Tuesday, December 3, 2013

Roman Fort in Borrans Park, Ambleside, England

One of our first adventures in Ambleside was to walk up the street from our youth hostel to Borrans Park which is the site of an ancient Roman fort.

First prohibition of metal detectors I have witnessed

The park is mostly grass with scattered trees

The Romans originally built a fort of timber here in the first century A.D. It had a garrison of 200 men but was soon abandoned. They didn't give up, however. In the early 100s (second century A.D.) the timber fort was torn down and a larger stone fort was built. A cohort of 500 men occupied the fort until the fourth century. A civilian community sprang up around it, probably to provide the soldiers aid and comfort, and a way to spend their valuable Roman coins.

The remains were excavated in the 1910s by R. G. Collingwood and they are now under the care of both the National Trust and English Heritage. And the local cows!

National Trust must have paid for the signs

Field of cows

Lazy afternoon for the cows

As we approached the excavations, J and L discovered an underground stream that was probably part of the Roman irrigation and sanitation for the fort.

J and L make a discovery

The stream by itself

The first of the ruins we came across was the Porta Praetoria, or main gate for the fort. The gate had double portals and two guard towers flanking the entrance. This would have been the main entrance to the fort and it led directly to the headquarters. The other three gates (one on each wall) had single portals.

Porta Praetoria

Off to the left is the grassy corner of the fort where one of the angle towers would have stood. The fort was made in the shape of a playing card with rounded corners. Each corner had a small tower allowing soldiers a good view of the countryside and the two adjacent walls. A walkway along the walls connected the towers. These great defenses weren't a perfect guarantee of safety since a gravestone found near the fort indicates that a records clerk named Flavius Romanus was "killed inside the fort by the enemy." Bummer!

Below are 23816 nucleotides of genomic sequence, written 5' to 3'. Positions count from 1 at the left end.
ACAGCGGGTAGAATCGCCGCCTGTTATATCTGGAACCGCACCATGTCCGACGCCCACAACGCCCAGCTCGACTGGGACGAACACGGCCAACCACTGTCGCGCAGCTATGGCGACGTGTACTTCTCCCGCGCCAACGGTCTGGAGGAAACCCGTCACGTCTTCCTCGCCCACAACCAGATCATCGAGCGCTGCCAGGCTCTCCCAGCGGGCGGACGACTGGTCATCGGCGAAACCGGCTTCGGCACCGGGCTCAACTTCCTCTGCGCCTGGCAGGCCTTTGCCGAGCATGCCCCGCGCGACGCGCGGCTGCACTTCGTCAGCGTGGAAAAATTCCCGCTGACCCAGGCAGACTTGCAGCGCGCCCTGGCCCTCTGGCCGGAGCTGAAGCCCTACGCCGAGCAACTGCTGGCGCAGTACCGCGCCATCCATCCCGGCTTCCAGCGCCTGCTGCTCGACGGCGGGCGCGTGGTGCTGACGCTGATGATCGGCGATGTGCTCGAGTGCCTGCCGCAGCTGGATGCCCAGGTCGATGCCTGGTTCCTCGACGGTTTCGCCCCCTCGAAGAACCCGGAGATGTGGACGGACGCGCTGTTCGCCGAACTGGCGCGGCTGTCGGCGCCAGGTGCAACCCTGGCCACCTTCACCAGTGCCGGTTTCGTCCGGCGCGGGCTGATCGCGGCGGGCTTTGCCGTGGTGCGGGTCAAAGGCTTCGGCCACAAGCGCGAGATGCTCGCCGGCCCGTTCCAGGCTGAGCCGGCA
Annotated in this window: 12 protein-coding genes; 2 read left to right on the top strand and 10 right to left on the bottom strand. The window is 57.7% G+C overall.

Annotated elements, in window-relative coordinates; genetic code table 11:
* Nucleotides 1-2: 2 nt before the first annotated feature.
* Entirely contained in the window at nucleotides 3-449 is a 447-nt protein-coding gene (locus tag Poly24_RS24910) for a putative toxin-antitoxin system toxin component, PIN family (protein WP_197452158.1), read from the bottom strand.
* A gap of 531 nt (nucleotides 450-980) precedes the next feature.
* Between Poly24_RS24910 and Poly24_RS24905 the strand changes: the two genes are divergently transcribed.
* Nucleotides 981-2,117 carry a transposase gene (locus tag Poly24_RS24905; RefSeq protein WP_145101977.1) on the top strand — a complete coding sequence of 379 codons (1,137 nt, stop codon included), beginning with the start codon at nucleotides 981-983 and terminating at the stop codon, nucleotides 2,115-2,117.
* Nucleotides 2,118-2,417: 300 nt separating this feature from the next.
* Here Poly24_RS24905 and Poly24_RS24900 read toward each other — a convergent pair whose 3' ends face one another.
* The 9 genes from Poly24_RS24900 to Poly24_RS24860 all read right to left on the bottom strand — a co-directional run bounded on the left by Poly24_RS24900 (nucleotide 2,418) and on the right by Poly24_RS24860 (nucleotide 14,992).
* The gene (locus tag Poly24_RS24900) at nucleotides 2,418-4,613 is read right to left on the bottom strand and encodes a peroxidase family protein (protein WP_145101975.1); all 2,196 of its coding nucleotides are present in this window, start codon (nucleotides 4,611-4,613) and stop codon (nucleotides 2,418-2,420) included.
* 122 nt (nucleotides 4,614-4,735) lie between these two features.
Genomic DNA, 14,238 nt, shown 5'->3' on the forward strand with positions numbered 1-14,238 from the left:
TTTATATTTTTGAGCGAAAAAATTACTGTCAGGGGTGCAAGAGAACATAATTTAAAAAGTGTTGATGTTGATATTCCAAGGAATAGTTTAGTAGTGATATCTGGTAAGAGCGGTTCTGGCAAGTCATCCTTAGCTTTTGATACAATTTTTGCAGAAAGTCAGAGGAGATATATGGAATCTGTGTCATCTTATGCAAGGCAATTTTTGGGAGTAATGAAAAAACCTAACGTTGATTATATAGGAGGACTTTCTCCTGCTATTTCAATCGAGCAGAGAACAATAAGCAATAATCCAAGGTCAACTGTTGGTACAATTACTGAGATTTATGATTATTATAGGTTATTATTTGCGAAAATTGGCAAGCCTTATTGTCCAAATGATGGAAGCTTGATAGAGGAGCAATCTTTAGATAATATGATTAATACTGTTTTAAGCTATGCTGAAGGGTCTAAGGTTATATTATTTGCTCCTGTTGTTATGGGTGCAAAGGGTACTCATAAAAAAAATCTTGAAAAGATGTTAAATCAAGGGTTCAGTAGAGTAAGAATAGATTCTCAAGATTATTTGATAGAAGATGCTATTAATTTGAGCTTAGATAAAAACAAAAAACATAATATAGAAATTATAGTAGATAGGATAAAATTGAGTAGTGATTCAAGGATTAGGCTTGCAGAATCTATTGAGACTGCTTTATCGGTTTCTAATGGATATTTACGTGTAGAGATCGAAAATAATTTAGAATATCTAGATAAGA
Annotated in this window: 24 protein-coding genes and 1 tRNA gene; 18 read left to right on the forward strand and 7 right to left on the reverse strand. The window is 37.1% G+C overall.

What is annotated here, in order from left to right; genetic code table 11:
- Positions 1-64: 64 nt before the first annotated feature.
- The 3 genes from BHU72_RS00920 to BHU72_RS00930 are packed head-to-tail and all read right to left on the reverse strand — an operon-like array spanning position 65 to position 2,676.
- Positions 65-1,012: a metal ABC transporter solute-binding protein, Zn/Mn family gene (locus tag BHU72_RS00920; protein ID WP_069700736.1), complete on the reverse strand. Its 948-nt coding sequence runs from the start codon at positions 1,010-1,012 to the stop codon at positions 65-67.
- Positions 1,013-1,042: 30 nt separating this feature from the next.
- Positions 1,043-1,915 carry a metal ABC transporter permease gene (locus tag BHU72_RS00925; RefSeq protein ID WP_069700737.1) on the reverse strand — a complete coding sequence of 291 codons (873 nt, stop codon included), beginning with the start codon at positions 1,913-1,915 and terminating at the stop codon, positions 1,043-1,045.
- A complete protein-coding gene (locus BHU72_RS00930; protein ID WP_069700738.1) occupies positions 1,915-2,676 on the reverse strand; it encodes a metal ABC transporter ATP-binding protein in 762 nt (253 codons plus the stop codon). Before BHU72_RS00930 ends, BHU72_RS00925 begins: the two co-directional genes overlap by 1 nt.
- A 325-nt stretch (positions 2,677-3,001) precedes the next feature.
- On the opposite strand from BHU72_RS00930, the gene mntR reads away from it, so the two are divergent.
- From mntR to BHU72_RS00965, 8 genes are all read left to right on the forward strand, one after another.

Angle Tower sign with no sign of the actual tower

Around by the south gate was a slightly more substantial gate with pivot holes for the doors. The gate faces Lake Windermere. The Romans probably used boats to move supplies and men north along the lake.

Foundation for the south gate of the fort

The next site still visible is the Praetorium or headquarters building. The commander would issues his orders from here and conduct any ceremonies necessary. The back rooms would have had the garrison's standards and an altar to the emperor or other favorite god. Accessible by stairs was the sacellum or strong room, where money was kept.


The cellar, now full of water

On the north side of the fort was the Horrea or the Granaries, where two storage buildings held the grain that was the staple of the soldiers' diet. J and L assumed it was a maze and began running back and forth, refusing to pose for a picture.

The granaries

The nearby cows were also interesting to the kids. L claimed that this cow was the biggest cow that ever was!

Largest cow ever

The cows also provide the new defenses for the site now that the Romans have gone. They have turned the field into a veritable minefield--a minefield of cow patties!

Watch your step!

We were able to avoid those weaponized biological hazards going back and forth from the fort. We did enjoy the views of Lake Windermere and our hostel from the park.

Lake Windermere

Our hostel across the water

More from the Lakes District tomorrow!

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